Local comic shop sales jump during Comic-Con


South Bay comic book sellers expect a small jump in sales this week as a sold-out Comic-Con 2017 sends local fans who do not have tickets into their neighborhood shops.

“My sales are actually a lot better during Comic-Con,” said Ed Sandburg, owner of Comics-N-Stuff, in a phone interview. Comics-N-Stuff is a small chain of local comic shops founded in National City with stores in Chula Vista and Otay Mesa.

Sales used to drop in Sandburg’s stores in the early years of Comic-Con because customers were buying at the convention. Now it has grown so big and sells out so quickly, Sandburg says local fans don’t go to Comic-Con as much as they used to.

The convention is expected to draw more than 130 thousand attendees to San Diego this year.

“So instead of going to Comic-Con our regular customers will stop by our stores and they’ll go downtown to hang out and people watch,” he said. “And it brings a lot of out of town visitors into the stores.”

While Comic-Con might create a mid-year sales spike for San Diego County comic shops, there is a downside, Sandberg said.

“Comic-Con is good for the city and for the industry, but now it’s not that good for the fans and small collectors who started it,” said Sandburg. “Now you have Marvel and the conglomerates taking 20 booths and there’re the movies in the big mega booths, and they’re taking up all the smaller spaces.”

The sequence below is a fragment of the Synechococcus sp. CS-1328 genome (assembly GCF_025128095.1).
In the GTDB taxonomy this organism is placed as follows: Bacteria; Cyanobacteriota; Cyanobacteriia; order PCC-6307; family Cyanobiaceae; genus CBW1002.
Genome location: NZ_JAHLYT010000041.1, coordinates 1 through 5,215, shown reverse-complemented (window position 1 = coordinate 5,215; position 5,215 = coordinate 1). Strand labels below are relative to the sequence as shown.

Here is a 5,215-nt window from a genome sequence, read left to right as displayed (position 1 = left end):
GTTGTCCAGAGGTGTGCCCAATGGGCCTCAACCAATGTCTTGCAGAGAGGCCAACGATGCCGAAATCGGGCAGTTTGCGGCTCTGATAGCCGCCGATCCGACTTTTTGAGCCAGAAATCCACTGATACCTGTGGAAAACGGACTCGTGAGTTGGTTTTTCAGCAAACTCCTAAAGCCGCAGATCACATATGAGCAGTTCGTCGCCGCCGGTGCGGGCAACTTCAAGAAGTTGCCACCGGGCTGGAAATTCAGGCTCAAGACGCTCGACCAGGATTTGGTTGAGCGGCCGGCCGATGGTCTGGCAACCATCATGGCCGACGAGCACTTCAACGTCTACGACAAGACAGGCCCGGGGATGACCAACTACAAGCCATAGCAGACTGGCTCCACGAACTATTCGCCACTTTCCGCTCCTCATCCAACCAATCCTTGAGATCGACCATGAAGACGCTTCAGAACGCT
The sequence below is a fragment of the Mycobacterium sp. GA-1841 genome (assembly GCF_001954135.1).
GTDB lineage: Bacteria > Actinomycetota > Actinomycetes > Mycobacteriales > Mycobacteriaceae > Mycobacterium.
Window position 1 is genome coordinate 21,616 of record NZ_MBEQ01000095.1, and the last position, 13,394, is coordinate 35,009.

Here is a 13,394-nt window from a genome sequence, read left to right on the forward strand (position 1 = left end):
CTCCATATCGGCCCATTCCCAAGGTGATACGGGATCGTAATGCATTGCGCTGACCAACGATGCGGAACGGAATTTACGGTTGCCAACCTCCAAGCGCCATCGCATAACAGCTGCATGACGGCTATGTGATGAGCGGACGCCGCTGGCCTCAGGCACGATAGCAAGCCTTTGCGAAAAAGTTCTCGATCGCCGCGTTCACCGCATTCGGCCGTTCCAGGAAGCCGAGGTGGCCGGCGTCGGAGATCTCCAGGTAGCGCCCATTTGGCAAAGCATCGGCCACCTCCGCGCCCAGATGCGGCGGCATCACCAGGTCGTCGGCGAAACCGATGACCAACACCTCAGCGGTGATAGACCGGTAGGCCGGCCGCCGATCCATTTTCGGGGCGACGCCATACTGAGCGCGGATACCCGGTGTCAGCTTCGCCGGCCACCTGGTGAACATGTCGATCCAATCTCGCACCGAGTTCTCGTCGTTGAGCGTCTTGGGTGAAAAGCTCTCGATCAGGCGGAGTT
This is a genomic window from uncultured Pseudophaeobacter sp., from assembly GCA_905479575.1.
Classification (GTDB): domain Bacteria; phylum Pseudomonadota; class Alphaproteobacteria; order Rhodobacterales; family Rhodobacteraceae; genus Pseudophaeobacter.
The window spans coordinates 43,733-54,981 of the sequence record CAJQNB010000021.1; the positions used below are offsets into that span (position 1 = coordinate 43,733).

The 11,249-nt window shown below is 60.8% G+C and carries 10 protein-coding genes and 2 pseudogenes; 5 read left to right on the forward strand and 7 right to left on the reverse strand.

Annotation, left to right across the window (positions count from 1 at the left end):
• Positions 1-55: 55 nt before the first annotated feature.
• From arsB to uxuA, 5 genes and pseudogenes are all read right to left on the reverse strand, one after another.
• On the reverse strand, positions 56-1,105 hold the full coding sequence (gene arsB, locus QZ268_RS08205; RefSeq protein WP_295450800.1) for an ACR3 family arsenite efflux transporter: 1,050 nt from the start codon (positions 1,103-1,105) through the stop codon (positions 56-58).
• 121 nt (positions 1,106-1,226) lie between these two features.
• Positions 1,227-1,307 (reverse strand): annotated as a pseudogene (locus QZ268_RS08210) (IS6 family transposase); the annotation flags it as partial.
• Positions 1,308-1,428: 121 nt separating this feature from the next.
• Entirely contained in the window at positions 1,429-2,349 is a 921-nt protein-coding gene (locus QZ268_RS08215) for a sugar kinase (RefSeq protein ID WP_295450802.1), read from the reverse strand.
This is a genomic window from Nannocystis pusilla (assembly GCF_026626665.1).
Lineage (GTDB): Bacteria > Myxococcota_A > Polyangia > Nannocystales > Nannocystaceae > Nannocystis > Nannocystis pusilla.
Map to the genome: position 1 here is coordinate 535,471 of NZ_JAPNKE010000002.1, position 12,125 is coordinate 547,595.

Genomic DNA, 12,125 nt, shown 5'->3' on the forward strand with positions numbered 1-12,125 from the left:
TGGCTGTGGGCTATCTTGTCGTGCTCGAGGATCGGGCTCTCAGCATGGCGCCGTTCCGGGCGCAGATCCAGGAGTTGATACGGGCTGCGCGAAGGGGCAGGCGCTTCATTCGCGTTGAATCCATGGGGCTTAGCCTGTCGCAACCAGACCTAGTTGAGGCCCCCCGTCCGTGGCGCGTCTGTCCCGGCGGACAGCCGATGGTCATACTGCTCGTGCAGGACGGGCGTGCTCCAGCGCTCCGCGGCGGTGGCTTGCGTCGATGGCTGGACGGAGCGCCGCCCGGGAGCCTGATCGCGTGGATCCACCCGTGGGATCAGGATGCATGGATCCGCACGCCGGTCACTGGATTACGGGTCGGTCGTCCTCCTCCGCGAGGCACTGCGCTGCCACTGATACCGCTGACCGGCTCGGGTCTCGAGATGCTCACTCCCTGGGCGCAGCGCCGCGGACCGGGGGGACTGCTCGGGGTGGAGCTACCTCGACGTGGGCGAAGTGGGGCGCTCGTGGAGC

Comics-N-Stuff hosts a seller’s booth at Comic-Con every year and Sandburg has been attending since the mid-1970s when it was a just a small convention of comic book collectors and sellers in a hotel exposition hall.

“It’s too big for the small guy now,” Sandburg said. “If you’re an individual that used to go there with your collection to sell and trade, you can’t do that anymore.”

It is the passion of collectors and fans that keeps shops like Sandburg’s open in the age of online shopping when major book retailers like Barnes & Noble have been forced out of brick and mortar storefronts.  Sandberg said comic collectors and fans want their books in pristine condition and comics purchased through Amazon and other sites are often delivered damaged.

“We still have hardcore collectors and we try to find the hard-to-find stuff for them,” he said.  “We also do a lot of the collectibles and action figures. It’s a one stop shop. We have everything from little Hot Wheels to life-sized Yodas.”

While the “hardcore collectors” are more likely to attend more intimate comic book conventions like the Phoenix Comicon and WonderCon in Anaheim, South Bay comic fans still head to downtown San Diego or to their local comic shop to absorb the buzz that Comic-Con creates, Sandburg said.

Local comic shop sales jump during Comic-Con